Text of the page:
Study Guide

Abraham Lincoln in Gettysburg Address

By Abraham Lincoln

Abraham Lincoln

Think you've got a vampire living across the street? Abraham Lincoln is your guy.

Oh, wait—that's not based on reality? Whoops. Our bad.

Humble Roots

Still, the real, non-vampire hunter Abraham Lincoln, the 16th president of the United States, is almost a mythic figure these days. He's best known for steering the country through the turbulent Civil War and his impeccable style choices. (He's also known for being super tall and skinny.)

Born on the western frontier in 1809, he grew up in the area that is now Indiana and Kentucky. Yes, Indiana was once considered the Wild West, before it became known as the home of Hoosiers and persimmon pudding.

Honest Abe was entirely self-taught and became a successful lawyer in Springfield, Illinois, before transitioning into politics. He wasn't discovered by Paula, Randy, and Simon, but he became an American idol anyway due to a series of debates he had with his Democratic opponent for the Senate, Stephen A. Douglas.

The Lincoln-Douglas debates revolved around the issue of—you got it—slavery. Lincoln and the newly formed Republican Party wanted to stop the spread of slavery by banning it in states looking to join the Union. The Democrats believed in the doctrine of popular sovereignty—read: states choosing their own laws—just about guaranteeing its spread. Taking the failure of his Senate bid in stride, Lincoln published transcripts of the debates, propelling himself and the slavery debate to national prominence.

We can't repeat it too often: this tall drink of water was pretty awesome.

Political Dynamo

Bolstered by his newfound fame, Abraham Lincoln was selected as the Republican nominee for president in 1860. The race was tight, but with the North solidly on Lincoln's side and the South split between several candidates, he became the 16th president of the United States.

Lincoln was a controversial president for a controversial time. In the middle of an unprecedented crisis, he did things that might sound downright un-American, such as granting himself broad wartime powers and suspending habeas corpus, a cornerstone of American legal theory.

But perhaps the ends justified the means because, following five years of warfare, the Confederacy had been subdued and the slow process of healing could begin. And, oh, yeah: the evil of slavery had been banished.

While we're on the subject of abolition, the Emancipation Proclamation is Lincoln's other famous work. He's not just some one-hit wonder, like Eagle-Eye Cherry.

But the Emancipation Proclamation is often oversimplified as "Lincoln freed the slaves." This is technically true, sure, but it was a bit more limited in scope. For example, it was based on the president's wartime powers…so it only applied to slaves in states that were rebelling.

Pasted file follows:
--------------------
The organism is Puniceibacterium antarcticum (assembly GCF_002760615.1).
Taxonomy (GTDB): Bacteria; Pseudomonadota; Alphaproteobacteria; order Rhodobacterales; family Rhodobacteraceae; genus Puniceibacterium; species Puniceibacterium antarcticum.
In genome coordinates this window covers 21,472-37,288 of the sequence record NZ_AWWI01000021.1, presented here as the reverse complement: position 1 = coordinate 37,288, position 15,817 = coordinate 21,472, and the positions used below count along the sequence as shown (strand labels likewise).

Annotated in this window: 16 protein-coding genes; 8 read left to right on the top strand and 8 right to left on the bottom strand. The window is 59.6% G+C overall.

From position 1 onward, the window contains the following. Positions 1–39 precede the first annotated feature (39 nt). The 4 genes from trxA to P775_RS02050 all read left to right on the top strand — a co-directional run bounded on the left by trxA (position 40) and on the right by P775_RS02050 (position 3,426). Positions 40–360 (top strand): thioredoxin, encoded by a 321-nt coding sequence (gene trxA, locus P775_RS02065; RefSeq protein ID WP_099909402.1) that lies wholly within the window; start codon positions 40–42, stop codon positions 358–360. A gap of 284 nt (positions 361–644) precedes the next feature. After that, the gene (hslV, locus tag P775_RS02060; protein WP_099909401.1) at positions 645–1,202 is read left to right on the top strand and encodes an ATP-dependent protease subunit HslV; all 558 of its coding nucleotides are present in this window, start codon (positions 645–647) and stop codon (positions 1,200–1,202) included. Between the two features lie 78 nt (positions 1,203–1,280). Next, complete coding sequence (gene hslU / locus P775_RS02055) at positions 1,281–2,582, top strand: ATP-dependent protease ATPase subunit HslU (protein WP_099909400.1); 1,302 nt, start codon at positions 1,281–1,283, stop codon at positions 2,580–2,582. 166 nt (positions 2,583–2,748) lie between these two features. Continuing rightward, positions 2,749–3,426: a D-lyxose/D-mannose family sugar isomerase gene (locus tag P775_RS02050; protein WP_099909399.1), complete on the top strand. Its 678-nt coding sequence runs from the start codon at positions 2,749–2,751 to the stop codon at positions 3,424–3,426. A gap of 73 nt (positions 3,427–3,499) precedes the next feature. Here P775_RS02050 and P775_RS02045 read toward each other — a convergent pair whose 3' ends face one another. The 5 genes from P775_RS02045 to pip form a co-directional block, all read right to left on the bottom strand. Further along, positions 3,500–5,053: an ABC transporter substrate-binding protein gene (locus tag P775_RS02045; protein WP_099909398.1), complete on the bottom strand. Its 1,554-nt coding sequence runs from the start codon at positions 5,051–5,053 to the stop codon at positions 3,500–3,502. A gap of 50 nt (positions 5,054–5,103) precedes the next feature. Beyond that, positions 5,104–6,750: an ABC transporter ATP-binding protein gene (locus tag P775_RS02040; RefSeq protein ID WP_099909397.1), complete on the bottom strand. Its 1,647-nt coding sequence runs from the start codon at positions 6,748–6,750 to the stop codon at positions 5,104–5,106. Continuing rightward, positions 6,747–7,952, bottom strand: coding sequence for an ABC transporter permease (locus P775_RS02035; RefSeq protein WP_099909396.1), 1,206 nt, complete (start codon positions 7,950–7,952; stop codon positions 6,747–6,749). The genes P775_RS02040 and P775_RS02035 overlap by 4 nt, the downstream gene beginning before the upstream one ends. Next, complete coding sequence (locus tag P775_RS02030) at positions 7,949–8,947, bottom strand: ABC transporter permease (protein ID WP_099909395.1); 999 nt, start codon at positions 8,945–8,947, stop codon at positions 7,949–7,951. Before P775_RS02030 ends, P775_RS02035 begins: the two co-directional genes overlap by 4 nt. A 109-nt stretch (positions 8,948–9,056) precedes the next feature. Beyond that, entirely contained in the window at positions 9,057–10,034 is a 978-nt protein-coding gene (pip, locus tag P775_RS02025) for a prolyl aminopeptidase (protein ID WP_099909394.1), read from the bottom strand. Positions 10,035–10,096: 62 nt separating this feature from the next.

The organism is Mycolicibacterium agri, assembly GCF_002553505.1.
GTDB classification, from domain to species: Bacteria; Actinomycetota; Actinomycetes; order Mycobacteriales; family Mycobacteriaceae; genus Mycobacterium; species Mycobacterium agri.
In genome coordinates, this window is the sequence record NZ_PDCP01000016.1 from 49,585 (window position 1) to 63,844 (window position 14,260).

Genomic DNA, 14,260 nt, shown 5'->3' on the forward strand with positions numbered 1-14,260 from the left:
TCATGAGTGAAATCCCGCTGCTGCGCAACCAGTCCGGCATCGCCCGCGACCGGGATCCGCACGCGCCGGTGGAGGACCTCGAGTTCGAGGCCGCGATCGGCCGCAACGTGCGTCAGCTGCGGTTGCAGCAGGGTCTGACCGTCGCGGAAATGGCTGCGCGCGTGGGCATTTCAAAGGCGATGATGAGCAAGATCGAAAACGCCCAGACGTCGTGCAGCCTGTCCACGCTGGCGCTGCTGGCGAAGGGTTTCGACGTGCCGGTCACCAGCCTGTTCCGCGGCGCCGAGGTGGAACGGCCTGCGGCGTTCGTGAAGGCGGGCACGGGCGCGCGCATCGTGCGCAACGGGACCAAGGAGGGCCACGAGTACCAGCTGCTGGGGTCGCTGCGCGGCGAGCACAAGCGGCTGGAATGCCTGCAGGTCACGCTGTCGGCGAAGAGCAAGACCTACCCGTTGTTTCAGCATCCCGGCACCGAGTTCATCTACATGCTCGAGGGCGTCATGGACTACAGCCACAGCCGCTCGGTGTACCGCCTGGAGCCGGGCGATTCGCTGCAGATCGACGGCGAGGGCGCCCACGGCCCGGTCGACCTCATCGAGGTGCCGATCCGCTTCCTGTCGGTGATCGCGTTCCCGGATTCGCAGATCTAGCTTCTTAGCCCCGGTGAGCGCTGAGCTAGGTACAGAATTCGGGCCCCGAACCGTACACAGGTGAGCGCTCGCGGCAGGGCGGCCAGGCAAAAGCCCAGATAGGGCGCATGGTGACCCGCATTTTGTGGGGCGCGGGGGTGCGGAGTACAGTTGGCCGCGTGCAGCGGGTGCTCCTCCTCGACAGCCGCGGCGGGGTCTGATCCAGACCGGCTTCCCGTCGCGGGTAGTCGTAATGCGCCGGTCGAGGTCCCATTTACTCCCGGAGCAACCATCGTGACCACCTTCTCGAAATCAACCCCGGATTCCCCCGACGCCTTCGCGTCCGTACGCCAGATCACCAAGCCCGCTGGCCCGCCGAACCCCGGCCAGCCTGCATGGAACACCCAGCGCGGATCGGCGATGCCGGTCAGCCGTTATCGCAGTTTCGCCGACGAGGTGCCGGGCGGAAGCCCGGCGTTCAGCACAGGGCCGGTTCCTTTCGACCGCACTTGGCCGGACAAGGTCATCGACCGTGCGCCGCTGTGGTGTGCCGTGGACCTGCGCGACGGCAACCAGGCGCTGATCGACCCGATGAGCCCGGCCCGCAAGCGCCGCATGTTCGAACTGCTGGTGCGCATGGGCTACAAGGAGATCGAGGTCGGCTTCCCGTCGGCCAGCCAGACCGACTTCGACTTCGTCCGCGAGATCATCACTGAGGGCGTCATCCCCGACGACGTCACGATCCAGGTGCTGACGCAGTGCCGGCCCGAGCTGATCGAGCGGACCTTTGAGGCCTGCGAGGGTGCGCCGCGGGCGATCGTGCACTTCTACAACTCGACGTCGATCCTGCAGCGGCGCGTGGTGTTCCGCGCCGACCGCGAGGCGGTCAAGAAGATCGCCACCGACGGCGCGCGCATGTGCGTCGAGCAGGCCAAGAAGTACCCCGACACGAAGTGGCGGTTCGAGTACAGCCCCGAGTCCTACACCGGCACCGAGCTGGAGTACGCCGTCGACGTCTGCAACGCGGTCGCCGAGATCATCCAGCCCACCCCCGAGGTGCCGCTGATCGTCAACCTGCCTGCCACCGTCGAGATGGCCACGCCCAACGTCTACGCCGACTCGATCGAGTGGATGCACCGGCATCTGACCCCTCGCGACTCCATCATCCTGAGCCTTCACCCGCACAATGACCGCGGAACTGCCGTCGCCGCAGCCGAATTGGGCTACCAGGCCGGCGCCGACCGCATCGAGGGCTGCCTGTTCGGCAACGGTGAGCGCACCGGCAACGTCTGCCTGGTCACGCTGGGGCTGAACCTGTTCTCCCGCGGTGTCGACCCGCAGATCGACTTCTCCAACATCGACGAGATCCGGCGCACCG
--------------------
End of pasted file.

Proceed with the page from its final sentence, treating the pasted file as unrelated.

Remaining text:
Still, this was a momentous act and freed between 3 to 4 million slaves, re-energized African-American spirits, and deterred Europe from siding with the Confederacy, all in one swift motion. Just goes to show you that one decision can make a huge difference.

By the time of the commemoration of a national cemetery at Gettysburg rolled around in November 1863, the country was in rough shape. The dream of Union soldiers marching south with their superior numbers and quickly putting down the rebellious states had evaporated after the bloody stalemates at Antietam, Shiloh, and Chancellorsville.

The Kind of Dude Who Didn't Let Smallpox Stop Him From Giving a Speech

Even the victory at Gettysburg was a hollow one since both sides suffered so many casualties. But after being asked to oversee the cemetery dedication, Lincoln boarded a train north. En route he got dizzy and weak, and his face "had a ghastly color." Turns out he had smallpox and was ill for the next month. But Lincoln wasn't fazed by a bit of life-threatening disease, and he delivered a performance still remembered today.

However, his luck eventually ran out. Abraham Lincoln wouldn't live to see the war's true end or rebuild the devastated South. Just five days after Lee's surrender at Appomattox, he was assassinated as part of a pro-Confederate conspiracy to wipe out several high-ranking Union government officials.

Lincoln was the only one killed, but the loss was still traumatic. He was the first president killed in office, and he had steered the nation through one of its darkest periods, earning him a deserved win as America's greatest leader. (Source)